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Persian Gulf. Its Past and Present

Availability: In stock
Published: 2008
Page #: xii + 294
Size: 6 x 9
ISBN: 1-56859-120-9, ISBN 13: 978-1-56859-120-9
appendix, bibliography, index

 
$45.00

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Quick Overview

The Persian Gulf is a unique geographical phenomenon whose role in human affairs began in remote antiquity and has continued to our own day. Traditionally, this role was due to the place it occupies as an avenue of cultures and trade; today, as the site of a resource vital not only for the inhabitants of the countries along its shores but for much of the modem world. The Persian Gulf's unique geostrategic position further enhances its present importance.

A simple enumeration of the countries sharing the Persian Gulf's coasts and waters offers an evocative panorama of contemporary history: Iran, with the longest shoreline and some of the busiest ports along the northeastern coast; Iraq at the head of the Persian Gulf, then Kuwait, Saudi Arabia, Bahrain, Qatar, the United Arab Emirates, and Oman. All these countries, in varying degrees, are blessed with vast oil reserves lying along the coasts both under the ground on land and below the sea bottom. It is this vital resource that has propelled the Persian Gulf into the limelight of world events, and the story of its discovery, development and struggle over its exploitation makes for fascinating reading. It began almost a century ago, when in 1908 British prospectors struck oil at the Persian site of Suleymaniye. For nearly two generations, until the early 1950s, the province of Khuzistan was the center of production, processing and exporting oil, and the Anglo-Iranian Oil Company had the lion’s share of this lucrative business. Geologists rightly suspected, however, that oil deposits might exist in many other parts of the Persian Gulf area. During the 1930s, a number of finds were made on the Arab side from Iraq all the way to Oman. This time mainly American companies seized the initiative, but until World War II production remained relatively modest The war and the quickened pace of consumption in the industrial world, especially in the USA, led to further development of these sources, but the main stimulus for the sudden and vertiginous development of oil wells on the Arab side of the Persian Gulf was came from the drama of Iran’s attempt to acquire a fairer share of its wealth. Great Britain and the United States thwarted Dr. Mossadegh’s heroic struggle, and in the process the production and export of oil from Iran was temporarily halted. That in turn created a windfall for the companies exploiting the oil fields on the Arab side, and their prospectors discovered still more deposits whose yield has led to today’s fabulous wealth of Saudi Arabia and the other principalities along the Persian Gulf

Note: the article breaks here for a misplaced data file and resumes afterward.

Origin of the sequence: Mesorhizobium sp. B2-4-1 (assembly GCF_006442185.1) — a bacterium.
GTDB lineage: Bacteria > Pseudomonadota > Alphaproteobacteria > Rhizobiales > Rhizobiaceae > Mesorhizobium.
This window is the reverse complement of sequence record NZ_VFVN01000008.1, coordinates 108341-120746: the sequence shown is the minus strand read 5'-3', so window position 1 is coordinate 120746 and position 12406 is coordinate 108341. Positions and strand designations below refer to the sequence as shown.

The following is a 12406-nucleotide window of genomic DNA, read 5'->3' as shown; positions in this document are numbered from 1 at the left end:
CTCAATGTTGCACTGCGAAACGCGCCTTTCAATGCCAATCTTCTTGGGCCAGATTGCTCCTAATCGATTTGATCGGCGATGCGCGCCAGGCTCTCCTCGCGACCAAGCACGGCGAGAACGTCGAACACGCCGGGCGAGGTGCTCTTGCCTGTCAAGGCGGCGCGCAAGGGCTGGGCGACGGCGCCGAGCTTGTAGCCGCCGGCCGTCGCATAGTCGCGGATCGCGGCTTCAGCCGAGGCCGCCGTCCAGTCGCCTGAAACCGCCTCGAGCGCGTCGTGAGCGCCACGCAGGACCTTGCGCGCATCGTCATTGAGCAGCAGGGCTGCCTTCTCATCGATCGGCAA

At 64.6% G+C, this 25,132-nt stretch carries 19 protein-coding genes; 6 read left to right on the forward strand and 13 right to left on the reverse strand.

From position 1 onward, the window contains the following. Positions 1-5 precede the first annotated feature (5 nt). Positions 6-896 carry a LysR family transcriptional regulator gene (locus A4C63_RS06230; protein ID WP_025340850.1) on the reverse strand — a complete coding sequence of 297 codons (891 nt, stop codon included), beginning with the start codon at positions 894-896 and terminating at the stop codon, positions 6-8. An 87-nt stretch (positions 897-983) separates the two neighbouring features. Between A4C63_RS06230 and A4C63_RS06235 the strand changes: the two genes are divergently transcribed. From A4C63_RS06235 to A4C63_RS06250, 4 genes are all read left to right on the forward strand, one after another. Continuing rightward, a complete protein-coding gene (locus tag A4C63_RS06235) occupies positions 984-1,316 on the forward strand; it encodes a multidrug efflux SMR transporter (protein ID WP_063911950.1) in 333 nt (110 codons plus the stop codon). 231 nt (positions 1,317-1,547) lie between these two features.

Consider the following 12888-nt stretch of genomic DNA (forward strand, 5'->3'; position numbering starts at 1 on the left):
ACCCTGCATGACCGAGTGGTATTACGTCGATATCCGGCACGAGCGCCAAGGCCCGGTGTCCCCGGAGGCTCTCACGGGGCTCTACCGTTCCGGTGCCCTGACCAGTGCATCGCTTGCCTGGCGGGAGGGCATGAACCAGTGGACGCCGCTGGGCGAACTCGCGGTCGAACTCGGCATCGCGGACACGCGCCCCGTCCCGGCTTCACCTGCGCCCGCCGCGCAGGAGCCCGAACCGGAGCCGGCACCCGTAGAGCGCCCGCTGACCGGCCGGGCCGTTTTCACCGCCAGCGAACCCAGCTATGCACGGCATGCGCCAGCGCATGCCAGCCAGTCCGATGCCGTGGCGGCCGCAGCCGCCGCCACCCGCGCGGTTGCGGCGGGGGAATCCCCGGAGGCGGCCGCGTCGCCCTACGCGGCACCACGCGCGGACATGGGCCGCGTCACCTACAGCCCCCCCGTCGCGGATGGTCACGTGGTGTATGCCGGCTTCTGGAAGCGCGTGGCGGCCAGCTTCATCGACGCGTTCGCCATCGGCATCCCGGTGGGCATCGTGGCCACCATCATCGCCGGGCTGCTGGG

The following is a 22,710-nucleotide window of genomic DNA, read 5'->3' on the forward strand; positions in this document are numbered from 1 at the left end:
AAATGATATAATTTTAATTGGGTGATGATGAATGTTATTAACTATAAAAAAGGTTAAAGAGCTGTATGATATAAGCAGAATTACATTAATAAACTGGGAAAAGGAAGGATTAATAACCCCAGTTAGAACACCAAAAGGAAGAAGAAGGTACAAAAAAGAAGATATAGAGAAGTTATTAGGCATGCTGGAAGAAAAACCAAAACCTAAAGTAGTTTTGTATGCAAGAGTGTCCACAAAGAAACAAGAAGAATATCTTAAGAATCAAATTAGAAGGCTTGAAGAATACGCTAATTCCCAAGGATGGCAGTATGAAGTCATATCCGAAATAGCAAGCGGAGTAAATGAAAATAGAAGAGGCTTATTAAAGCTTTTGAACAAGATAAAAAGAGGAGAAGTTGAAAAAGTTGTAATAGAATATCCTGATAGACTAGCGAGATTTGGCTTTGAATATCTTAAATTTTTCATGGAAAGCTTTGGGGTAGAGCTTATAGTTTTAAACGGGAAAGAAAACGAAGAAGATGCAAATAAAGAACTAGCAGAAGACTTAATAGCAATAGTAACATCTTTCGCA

This book offers a balanced version of the history of the Persian Gulf. The story itself is presented in the natural and anthropological context of the subject.

author

Svat Soucek

Dr. Svatopluk Soucek has taught at the University of Pennsylvania and the University of Michigan, and is currently the bibliographer for Persian and Turkish areas in the Asian and Middle East Division, The New York Public Library. His field of research covers the history of the Middle East, with focus on naval history and the history of Central Asia. He is the author of the books “Piri Reis and Turkish Mapmaking after Columbus” (London, 1996), “A History of Inner Asia” (Cambridge, 2000), and of numerous articles in scholarly periodicals and encyclopedias.

Preface:
The Persian Gulf, the Concept, the Name, the Purpose

Introduction:
The Persian Gulf, the Natural Setting

Part I: HISTORICAL NARRATIVE
Period 1. The Persian Gulf Before it Became Persian.
Period 2. The Persian Gulf Under Persian Rule, 539 BC–637 AD.
Period 3. The Islamic Persian Gulf, 637-1507.
Period 4. Persian Gulf Under Western Domination.

Chapter 1: Sumerians and Elamites

Chapter 2:Akkadians, Babylonians and Assyians

Chapter 3: The Achaemenids

Chapter 4: The Seleucids, Parthians and Sasanians

Chapter 5: The Muslim Conquest of Iraq and of the Persian Gulf Area

Chapter 6: Iraq and the Persian Gulf as the Center of the Islamic Empire

Chapter 7: The Persian Gulf and its Seafarers

Chapter 8: The Persian Gulf in the Later Middle Ages

Chapter 9: Hormuz as the Great Emporium of Seaborne Trade in the Orient

Chapter 10: The Portuguese Century, 1507-1622

Chapter 11: The Age of Europe’s “India Companies”

Chapter 12: Establishment of Pax Britannica in the Persian Gulf

Chapter 13: The Wahhabi Movement and the Rise of Saudi Arabia

Chapter 14: The Emergence of the Modern Persian Gulf

Conclusion: A Review and Ponderings About the Future

Part II: ATLAS OF THE PERSIAN GULF
Section 1. Specific Segments of the Persian Gulf (four maps)
Section 2. The Eight Riparian States of the Persian Gulf (sixteen maps)

Bibliography
Index

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